I had a friend named Enid. Many years ago I worked in our rural community’s tiny library. One of our regular patrons was Enid, a woman who played the organ at the local funeral homes. There are not many people skilled in the playing of a pipe organ anymore and unfortunately, Enid’s talent was in demand. She always played beautifully at funerals.
One day, Enid came into the library after having played at another funeral. After a time, I thought I heard something among the book shelves and went to see if I could help her find what she was looking for. I found Enid crying. I offered her a tissue and a listening ear and she told me she had received a terminal diagnosis recently and as she’d played at this latest funeral she had realized, there was no one to come to her funeral. She told me her story then…how she had been separated from her birth family as a child because of economic difficulty. She was raised by a couple who had long passed away. Enid was a happy young bride and mother once, but then tragedy had struck their little family and the baby boy had died. Grief-stricken, Enid and her young husband struggled alone in their bereavment and had ultimately separated and divorced.
Enid never remarried and each year she celebrated the life of her infant, alone, on his birthday. Since Enid diagnosis, she had found out that her brother was living in the Upper Northeastern part of the United States. She wondered if she should try to contact him, since she was dying and would be unable to create a “meaningful relationship” with him.
All this poured out of the lady whom most of us knew of only as a talented musician. I listened to her story and prayed for Enid. She did not know the Lord and was in despair over her tragic life and impending death.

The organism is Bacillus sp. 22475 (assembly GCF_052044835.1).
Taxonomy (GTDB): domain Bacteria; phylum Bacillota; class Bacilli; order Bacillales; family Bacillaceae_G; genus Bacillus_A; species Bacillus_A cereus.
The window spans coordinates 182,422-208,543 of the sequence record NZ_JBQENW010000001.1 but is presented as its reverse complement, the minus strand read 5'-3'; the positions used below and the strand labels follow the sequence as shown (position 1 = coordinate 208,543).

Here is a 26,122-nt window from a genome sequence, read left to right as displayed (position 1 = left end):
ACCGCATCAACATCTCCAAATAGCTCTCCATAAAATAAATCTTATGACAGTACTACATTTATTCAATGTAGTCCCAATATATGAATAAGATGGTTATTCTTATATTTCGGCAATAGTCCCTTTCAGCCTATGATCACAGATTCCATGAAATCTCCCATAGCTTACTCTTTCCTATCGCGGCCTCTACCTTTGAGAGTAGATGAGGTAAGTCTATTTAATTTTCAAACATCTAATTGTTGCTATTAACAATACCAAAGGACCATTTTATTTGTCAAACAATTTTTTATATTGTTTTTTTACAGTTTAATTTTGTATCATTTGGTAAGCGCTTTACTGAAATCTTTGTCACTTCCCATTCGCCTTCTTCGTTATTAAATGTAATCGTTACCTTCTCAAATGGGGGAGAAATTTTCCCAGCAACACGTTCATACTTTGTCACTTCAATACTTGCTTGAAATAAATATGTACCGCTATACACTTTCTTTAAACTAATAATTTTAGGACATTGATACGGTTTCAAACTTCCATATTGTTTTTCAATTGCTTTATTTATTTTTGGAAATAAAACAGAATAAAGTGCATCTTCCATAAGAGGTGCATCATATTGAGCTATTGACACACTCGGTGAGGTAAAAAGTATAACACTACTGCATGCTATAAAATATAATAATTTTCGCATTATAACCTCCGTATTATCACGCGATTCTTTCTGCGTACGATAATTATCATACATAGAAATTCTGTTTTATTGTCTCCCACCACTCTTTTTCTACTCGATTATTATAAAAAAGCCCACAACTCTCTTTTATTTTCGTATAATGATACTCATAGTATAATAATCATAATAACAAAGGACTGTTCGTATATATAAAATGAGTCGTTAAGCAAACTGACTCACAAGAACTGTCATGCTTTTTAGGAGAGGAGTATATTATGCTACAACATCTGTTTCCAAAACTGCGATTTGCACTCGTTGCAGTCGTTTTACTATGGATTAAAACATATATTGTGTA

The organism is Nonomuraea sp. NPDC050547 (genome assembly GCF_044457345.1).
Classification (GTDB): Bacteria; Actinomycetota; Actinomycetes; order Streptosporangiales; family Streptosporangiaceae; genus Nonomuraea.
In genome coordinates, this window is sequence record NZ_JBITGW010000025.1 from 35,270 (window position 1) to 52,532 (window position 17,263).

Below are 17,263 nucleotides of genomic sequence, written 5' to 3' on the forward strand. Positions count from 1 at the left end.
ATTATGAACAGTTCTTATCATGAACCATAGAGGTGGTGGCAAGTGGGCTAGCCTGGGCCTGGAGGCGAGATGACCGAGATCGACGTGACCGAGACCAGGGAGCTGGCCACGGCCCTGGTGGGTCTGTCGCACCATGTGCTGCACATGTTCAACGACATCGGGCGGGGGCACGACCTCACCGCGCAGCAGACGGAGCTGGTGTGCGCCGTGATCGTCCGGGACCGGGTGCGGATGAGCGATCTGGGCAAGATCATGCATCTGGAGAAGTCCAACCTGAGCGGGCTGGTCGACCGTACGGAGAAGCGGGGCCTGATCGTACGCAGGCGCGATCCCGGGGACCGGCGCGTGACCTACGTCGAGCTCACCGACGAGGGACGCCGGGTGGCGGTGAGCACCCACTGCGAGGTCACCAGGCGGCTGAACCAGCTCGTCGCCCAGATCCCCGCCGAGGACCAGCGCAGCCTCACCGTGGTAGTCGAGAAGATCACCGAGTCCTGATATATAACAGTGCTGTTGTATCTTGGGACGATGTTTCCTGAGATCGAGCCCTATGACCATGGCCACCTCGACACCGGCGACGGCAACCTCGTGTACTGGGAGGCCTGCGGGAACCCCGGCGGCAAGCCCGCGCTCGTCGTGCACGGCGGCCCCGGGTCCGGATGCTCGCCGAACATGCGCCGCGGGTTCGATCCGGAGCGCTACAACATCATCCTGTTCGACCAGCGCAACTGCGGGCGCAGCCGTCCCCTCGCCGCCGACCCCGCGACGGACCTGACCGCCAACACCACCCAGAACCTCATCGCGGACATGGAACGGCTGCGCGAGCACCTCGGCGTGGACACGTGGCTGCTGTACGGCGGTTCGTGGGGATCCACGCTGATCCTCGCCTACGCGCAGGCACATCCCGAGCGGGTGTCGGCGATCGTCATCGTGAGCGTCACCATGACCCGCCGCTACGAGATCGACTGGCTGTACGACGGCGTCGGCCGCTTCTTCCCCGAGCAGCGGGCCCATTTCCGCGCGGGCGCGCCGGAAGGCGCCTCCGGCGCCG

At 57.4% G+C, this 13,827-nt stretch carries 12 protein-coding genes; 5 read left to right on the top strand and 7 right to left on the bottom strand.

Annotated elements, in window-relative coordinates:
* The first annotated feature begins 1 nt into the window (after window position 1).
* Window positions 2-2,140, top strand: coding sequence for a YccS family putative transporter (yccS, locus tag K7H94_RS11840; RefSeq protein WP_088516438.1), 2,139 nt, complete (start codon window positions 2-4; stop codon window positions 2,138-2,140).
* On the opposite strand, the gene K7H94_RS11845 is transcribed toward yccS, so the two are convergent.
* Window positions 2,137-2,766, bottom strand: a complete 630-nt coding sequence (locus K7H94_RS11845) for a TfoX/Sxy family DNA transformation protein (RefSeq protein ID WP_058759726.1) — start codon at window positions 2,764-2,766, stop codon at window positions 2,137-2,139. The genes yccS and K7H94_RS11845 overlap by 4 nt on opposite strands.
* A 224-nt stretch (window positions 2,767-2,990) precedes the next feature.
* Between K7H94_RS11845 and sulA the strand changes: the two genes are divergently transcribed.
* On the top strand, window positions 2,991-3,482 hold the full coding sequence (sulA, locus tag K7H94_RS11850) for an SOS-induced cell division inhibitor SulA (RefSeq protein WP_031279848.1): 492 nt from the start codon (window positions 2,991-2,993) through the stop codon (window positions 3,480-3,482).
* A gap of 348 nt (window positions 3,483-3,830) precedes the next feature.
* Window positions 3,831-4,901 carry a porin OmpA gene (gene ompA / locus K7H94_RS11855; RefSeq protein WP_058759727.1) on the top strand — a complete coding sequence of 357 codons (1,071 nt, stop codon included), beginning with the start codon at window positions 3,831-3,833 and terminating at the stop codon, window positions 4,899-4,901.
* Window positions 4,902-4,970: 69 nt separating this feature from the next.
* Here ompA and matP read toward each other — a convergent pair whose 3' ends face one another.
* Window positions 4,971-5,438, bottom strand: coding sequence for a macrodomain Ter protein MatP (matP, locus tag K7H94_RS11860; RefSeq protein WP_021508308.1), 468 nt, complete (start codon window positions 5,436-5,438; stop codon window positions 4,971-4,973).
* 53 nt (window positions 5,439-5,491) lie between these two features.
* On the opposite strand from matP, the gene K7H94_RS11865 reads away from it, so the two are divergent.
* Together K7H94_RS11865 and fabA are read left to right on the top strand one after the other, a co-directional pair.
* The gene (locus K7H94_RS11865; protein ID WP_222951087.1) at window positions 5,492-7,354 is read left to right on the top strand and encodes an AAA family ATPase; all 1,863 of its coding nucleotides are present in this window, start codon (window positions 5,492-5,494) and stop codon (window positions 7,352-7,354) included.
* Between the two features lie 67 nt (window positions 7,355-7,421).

I began to share with Enid. I told her my story, how I’d been born to a drug-addicted mother and been taken into foster care by the time I was 6 mos old. I told her how I’d been forced on my mother’s ex-husband and how he reluctantly took me in. I told her how I had suffered abuse and neglect throughout my childhood and how despair had driven me to a suicide attempt when I was just nine years old. But I told her also of the day in 1979, when three days after Christmas I had “met the Savior” and how my relationship with Him had changed my life and given me love, peace and purpose. Most importantly He had given me Hope for a future with HIm in Heaven.
I told Enid of my own son who died when he was 14 and how my grief was tainted with joy in knowing I would be reunited with him in death. Enid listened, her tears stopped. She and I had shared our life stories with one another, right there in the public library. Enid and I prayed then, and Enid left that day a changed person. She had hope, joy, forgiveness and determination. She contacted her long-lost brother and they enjoyed a reunion in New York.
Enid died about two and a half years after her conversion and at her funeral, at the local United Methodist Church, all the people who had been blessed by her organ playing at their loved ones’ funerals showed up. There was barely enough room to fit them all.
I hope my story has been a blessing and encouragement to you, I like to imagine Enid as she is now, reunited with her son for all eternity, in the glow of the Presence of God.